Animation aficionados at the opening of an animation-themed bookstore in Beijing on November 11 (VCG)
For three years, fans have been anticipating the release of the Three-Body Problem animated series, an adaptation of Liu Cixin's Hugo Award-winning sci-fi trilogy Remembrance of Earth's Past. The series will officially stream on Bilibili, a leading Chinese video-sharing platform mainly targeting young people, from December 3.
The debut date was announced on October 29 at an event called Anime Made by Bilibili 2022-2023, an annual event hosted by the platform since 2018 to showcase its new initiatives in the Chinese animation sector. As principal producer and financier of the animated series, Bilibili announced in 2019 it had secured the rights to adapt the novel into an animated series.
The series trailer has attracted 40 million views and 3 million followers over the past three years since the announcement was made, Li Ni, Vice President of Bilibili, revealed.
A bold decision
It is the highest-valued intellectual property movie Bilibili has ever produced since entering the animation industry in 2014. Animation studio YHKT Entertainment, which co-produced the series, said depicting scenes in the novel through animation was a "nightmare," but that they had spared no efforts in its production.
"It was an adventurous decision to get involved in the animation industry back in 2014," Li said. "In those days, China's animation industry was struggling with various difficulties, including a severe lack of investment and an outflow of talent due to low salaries and gloomy career prospects."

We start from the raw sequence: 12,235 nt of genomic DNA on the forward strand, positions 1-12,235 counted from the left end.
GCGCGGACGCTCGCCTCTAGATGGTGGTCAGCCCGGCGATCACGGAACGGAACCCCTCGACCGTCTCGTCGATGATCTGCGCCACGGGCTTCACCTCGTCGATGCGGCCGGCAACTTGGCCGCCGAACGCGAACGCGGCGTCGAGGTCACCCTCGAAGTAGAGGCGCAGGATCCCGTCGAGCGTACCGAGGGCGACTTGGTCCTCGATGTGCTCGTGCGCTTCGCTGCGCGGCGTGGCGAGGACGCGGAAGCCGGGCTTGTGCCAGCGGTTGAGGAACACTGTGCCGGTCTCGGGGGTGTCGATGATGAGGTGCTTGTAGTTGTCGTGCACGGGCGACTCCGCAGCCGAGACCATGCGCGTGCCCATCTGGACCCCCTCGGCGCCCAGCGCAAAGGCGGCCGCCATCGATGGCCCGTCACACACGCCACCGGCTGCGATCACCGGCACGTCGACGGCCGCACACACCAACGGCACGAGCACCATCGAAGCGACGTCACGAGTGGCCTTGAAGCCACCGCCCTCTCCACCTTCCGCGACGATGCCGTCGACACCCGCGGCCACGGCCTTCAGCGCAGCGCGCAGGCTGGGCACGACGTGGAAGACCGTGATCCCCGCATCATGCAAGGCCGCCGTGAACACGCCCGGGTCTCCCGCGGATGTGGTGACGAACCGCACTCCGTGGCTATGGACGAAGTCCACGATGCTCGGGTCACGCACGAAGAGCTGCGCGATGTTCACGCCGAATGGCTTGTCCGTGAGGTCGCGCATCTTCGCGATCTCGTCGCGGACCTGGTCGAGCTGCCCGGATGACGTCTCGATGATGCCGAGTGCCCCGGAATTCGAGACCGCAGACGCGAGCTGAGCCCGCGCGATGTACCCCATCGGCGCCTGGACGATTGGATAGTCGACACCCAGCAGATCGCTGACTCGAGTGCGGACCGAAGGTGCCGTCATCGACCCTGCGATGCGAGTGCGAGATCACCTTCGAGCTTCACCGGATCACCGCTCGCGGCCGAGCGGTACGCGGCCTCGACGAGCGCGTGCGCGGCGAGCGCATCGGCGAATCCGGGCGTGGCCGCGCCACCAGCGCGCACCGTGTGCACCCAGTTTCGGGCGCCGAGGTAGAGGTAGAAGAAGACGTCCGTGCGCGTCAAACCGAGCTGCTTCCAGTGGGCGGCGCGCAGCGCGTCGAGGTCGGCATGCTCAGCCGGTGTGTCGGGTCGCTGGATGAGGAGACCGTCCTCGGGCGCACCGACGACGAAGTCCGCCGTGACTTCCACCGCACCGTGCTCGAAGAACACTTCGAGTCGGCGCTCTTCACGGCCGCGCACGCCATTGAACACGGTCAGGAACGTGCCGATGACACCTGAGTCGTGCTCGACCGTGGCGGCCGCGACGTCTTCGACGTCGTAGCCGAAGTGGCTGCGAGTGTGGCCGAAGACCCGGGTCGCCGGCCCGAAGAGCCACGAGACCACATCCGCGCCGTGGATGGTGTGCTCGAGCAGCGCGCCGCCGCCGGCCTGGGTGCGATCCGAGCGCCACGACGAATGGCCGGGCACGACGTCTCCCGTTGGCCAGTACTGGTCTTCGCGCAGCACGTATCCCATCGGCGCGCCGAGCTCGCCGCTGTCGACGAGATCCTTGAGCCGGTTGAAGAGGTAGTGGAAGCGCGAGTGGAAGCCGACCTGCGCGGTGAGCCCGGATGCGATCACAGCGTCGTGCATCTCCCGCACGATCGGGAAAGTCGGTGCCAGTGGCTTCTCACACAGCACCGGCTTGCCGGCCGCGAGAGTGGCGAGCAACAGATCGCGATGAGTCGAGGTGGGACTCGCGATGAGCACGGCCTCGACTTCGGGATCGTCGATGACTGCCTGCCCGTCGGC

The decision to produce an animation based on the work of a Chinese author becomes even more unusual in light of the founding intention of Bilibili. In 2009, wanting to share the latest episodes of a popular Japanese animated series, a few fans of anime, comics and games in China created the Bilibili website. The website then unexpectedly turned into a leading video community in China.
"The childhood television memories of people born in the 1980s and 90s may be dominated by animation, but these mainly came from Japan and the United States," Zhu Chengming, a Bilibili executive, said on November 10 at the International Communication Forum on Chinese Culture in Beijing. "Chinese animation did shine, but also faded into obscurity during those decades."
An early start
Animation in China began in 1922, when four brothers from one family, surnamed Wan, issued a short advertisement for typewriters. This was roughly 14 years after the release of the world's first fully animated cartoon—1908's Fantasmagorie.
Using equipment from a bankrupt American entrepreneur, the Wan brothers created several early animation works in a tiny Shanghai studio. With an early interest in art, the brothers had mastered puppetry and incorporated it into their animated works along with other skills and elements of traditional Chinese arts.
In 1940, inspired by the Disney animated feature film Snow White and the Seven Dwarfs, the Wan brothers completed China's first feature-length animation Princess Iron Fan, based on a chapter from China's classic novel Journey to the West.